We are now in Psychology with a good friend of mine teaching the class. She begins, to my surprise, by playing guitar and singing a sentimental U2 song, “One.” After a few verses, Stan actually sings along, adding his baritone. Really great, I think, for our teacher here to surprise her students in this way, and to show her vulnerability, her human side, to her students: she shows that she is a learner too, that she is able and willing to take risks. It is great modeling.
She explains to me they have just finished their psychoanalysis unit, and have now moved on to their behaviorism (Pavlovian conditioning) unit; she tells me that this movement follows well, because it such the extreme opposite from psychoanalysis. I love this recognition and instruction on her part: psychology as an academic field can be understood an an argument, a dialectic that we as students can enter and perceive not as simply a mass of facts but as movements in debate with each other, marshaling evidence and contesting received wisdom. Good example of what I would describe as quasi- Graffian instruction.
After her charming song, our teacher begins with a youtube video from the sitcom The Office, one where Jim trains Dwight to need an Altoid every time Jim reboots his computer; Jim as Pavlov, Dwight as the dog. Regular readers will recognize my appreciation for this: I think the convergence of digital projectors and youtube make for a very powerful instructional tool, where teachers can connect with kids via short, funny, to the point, video that will amuse and tickle them, and enhance their comprehension and retention via this non-linguistic medium which kids really respond to.
Taking a quick look at our teacher’s syllabus now. Nice essential questions: “What are the long term effects of ‘operant conditioning:’ are our students ‘punished by rewards?'” “What are different theories explaining moral, social, and cognitive development?” “What does social psychology tell us about social relationships, specifically conformity, media and persuasion, self-justification, aggression, and prejudice?”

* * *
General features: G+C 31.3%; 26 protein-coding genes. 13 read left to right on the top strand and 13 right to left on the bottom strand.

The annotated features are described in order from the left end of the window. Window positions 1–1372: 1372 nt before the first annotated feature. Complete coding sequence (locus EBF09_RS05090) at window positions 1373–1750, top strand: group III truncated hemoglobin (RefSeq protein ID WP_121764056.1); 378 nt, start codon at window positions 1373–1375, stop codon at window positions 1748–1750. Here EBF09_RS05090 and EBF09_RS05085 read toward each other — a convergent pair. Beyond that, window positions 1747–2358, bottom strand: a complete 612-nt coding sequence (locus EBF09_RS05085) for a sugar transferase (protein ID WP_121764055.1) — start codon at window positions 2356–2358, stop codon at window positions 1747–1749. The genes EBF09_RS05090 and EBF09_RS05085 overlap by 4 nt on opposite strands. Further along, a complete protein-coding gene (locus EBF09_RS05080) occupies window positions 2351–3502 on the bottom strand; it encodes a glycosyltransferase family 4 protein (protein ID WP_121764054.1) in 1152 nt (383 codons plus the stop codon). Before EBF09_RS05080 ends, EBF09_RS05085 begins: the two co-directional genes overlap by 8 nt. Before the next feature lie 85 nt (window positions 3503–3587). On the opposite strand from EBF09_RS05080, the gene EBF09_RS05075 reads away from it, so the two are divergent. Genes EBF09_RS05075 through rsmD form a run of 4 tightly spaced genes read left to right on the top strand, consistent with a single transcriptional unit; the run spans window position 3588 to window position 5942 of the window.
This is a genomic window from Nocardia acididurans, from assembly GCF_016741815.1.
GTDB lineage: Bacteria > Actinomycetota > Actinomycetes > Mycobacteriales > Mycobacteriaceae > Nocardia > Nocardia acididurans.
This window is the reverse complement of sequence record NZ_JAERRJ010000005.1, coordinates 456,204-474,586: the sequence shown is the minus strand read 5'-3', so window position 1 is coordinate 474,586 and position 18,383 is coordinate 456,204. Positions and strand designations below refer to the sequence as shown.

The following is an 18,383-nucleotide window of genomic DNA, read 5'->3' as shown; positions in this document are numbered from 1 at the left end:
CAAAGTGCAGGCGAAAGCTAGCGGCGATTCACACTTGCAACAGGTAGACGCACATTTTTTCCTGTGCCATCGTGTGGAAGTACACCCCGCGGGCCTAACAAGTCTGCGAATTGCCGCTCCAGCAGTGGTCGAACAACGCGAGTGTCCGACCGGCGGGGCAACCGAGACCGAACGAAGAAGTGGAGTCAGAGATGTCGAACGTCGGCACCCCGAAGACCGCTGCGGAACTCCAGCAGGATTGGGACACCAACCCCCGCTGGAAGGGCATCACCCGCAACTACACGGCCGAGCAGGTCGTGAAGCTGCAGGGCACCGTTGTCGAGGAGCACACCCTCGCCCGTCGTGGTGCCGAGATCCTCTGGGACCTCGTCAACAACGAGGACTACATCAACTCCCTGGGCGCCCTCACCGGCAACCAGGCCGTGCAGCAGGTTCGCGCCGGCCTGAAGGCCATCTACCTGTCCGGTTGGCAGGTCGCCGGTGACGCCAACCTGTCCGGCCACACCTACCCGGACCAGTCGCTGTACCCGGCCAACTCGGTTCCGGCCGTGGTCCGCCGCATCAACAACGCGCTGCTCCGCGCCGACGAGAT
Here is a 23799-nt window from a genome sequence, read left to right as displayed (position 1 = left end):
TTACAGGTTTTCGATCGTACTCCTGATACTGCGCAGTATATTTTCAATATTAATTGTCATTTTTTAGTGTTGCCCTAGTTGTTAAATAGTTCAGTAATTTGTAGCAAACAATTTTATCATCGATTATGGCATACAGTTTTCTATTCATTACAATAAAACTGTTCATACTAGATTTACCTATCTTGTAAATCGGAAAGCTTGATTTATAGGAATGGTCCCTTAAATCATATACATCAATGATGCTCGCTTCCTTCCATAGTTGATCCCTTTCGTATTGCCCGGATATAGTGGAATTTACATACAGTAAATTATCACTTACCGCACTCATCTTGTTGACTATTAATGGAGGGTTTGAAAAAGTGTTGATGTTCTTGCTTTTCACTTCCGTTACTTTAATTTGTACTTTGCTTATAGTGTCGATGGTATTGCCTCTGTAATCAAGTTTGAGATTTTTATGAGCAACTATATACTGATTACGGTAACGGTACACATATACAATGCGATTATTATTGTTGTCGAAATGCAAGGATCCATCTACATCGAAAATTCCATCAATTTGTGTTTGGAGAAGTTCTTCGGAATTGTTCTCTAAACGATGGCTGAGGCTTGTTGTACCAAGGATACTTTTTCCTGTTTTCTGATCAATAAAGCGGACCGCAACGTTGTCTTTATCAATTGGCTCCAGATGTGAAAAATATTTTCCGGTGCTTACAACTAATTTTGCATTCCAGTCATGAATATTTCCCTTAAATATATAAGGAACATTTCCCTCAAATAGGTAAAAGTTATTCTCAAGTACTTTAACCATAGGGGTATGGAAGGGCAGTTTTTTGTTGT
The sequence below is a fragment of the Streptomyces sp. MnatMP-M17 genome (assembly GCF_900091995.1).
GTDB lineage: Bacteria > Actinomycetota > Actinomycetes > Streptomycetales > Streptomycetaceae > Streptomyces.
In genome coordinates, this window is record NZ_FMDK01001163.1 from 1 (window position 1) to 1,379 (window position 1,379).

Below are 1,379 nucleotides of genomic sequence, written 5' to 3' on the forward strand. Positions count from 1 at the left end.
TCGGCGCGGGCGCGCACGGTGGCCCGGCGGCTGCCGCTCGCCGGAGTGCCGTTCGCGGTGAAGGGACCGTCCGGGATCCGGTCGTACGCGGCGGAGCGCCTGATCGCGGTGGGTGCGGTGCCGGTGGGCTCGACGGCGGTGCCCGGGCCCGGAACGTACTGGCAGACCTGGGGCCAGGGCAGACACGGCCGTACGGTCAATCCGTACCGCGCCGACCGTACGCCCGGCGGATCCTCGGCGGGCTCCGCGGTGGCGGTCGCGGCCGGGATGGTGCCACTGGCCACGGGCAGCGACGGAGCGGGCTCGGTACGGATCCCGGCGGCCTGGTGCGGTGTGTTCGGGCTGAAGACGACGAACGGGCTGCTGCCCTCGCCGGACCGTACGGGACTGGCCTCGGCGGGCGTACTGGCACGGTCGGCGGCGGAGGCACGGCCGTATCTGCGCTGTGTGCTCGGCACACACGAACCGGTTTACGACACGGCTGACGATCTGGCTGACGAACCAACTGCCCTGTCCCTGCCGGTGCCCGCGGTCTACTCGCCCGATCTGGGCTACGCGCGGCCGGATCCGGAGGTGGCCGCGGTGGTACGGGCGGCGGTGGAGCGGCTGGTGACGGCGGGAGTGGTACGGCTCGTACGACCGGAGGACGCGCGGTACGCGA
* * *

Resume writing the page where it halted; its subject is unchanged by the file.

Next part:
Now watching another video, using her technology well, to see conditioning experiments on infants from long ago; that the child was treated so terribly elicits in the students quite an emotional reaction (such that they will better retain and recall this information, brain research tells us), and also stimulating a real-world example of the ethics and ethical issues in experimentation.
Looking around the room, I really appreciate the many posters on the walls: Gaugin, Degas, Magritte, Dali, etc. The bulletin board is lovingly festooned with pertinent New York Times articles and student work. Above the bulletin board are displayed the essential questions for English 9, a good Wigginsian touch. “How do our parents, friends, and culture shape us? Are we always in control of how we view ourselves or how we are viewed by others? Are our identities stable and permanent or can they be changed? [!!: perfect for ninth graders!!] Do our actions define us: why or why not? What happens when one’s identity is challenged by others? What is the point of reading, writing, and storytelling?” I think this looks like a terrific ninth grade English curriculum, really designed to connect with the personal concerns and social-emotional issues of students that age.
Nice discussion here, with our teacher asking nice followup questions, students relating the study of behaviorism to their own experiences. One students tell us he is skeptical, his point of view is more rooted in neurology. Don’t want class to end so soon; this could happily keep going another 20 minutes, I think.
AP French. We’re reading and discussing Moliere today; it is certainly stretching my limited French proficiency. Lots of questioning: they are digging deep into the text and rooting out the subtext in the Moliere.
Stan takes me down the hall; I duck into an open-doored classroom for a lesson on Pericles’ Funeral Address, fun for this blogging Hellenophile. The teacher is doing two things as she presents the key ideas: she is ensuring the students have a close identification of similarities and differences (a classic learning best practice [Marzano]) between the Athenians and the Spartans, and also regularly connecting the Athenian world to our own, the similarities and differences between this ancient world and the real, personal world the students live in. “Is there anything he says Athens is like that sounds bad to you?” One students expresses a perceptive observation– “how do we know Athens was really as good as Pericles say they were?” Our teacher commends the acute question, and takes us to the point that societies organize around ideals, and it is important to understand their ideals but good to be critical too about their reality.